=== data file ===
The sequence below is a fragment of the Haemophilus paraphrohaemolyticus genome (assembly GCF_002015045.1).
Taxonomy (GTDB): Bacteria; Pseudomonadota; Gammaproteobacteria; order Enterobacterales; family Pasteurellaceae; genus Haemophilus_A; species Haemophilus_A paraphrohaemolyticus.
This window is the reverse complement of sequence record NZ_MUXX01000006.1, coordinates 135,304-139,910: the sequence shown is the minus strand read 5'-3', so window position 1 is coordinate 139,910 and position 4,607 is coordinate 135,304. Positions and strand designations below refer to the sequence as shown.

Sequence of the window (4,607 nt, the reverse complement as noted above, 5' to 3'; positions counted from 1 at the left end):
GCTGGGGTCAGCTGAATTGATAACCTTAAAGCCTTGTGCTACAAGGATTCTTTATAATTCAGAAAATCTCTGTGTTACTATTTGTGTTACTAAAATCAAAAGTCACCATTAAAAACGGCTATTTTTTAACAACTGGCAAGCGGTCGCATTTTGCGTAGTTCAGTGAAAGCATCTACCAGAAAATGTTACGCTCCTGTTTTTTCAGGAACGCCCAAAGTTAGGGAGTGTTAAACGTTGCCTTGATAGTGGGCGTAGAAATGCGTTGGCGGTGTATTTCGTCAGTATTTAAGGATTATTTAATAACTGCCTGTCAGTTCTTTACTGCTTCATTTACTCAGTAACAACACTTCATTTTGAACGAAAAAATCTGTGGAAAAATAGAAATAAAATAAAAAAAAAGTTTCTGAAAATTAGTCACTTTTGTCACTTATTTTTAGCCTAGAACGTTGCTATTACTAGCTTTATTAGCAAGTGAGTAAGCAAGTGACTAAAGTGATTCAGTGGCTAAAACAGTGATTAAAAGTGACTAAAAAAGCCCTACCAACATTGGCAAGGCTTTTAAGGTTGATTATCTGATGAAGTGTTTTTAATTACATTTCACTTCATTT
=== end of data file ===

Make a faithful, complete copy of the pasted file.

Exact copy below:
The sequence below is a fragment of the Haemophilus paraphrohaemolyticus genome (assembly GCF_002015045.1).
Taxonomy (GTDB): Bacteria; Pseudomonadota; Gammaproteobacteria; order Enterobacterales; family Pasteurellaceae; genus Haemophilus_A; species Haemophilus_A paraphrohaemolyticus.
This window is the reverse complement of sequence record NZ_MUXX01000006.1, coordinates 135,304-139,910: the sequence shown is the minus strand read 5'-3', so window position 1 is coordinate 139,910 and position 4,607 is coordinate 135,304. Positions and strand designations below refer to the sequence as shown.

Sequence of the window (4,607 nt, the reverse complement as noted above, 5' to 3'; positions counted from 1 at the left end):
GCTGGGGTCAGCTGAATTGATAACCTTAAAGCCTTGTGCTACAAGGATTCTTTATAATTCAGAAAATCTCTGTGTTACTATTTGTGTTACTAAAATCAAAAGTCACCATTAAAAACGGCTATTTTTTAACAACTGGCAAGCGGTCGCATTTTGCGTAGTTCAGTGAAAGCATCTACCAGAAAATGTTACGCTCCTGTTTTTTCAGGAACGCCCAAAGTTAGGGAGTGTTAAACGTTGCCTTGATAGTGGGCGTAGAAATGCGTTGGCGGTGTATTTCGTCAGTATTTAAGGATTATTTAATAACTGCCTGTCAGTTCTTTACTGCTTCATTTACTCAGTAACAACACTTCATTTTGAACGAAAAAATCTGTGGAAAAATAGAAATAAAATAAAAAAAAAGTTTCTGAAAATTAGTCACTTTTGTCACTTATTTTTAGCCTAGAACGTTGCTATTACTAGCTTTATTAGCAAGTGAGTAAGCAAGTGACTAAAGTGATTCAGTGGCTAAAACAGTGATTAAAAGTGACTAAAAAAGCCCTACCAACATTGGCAAGGCTTTTAAGGTTGATTATCTGATGAAGTGTTTTTAATTACATTTCACTTCATTT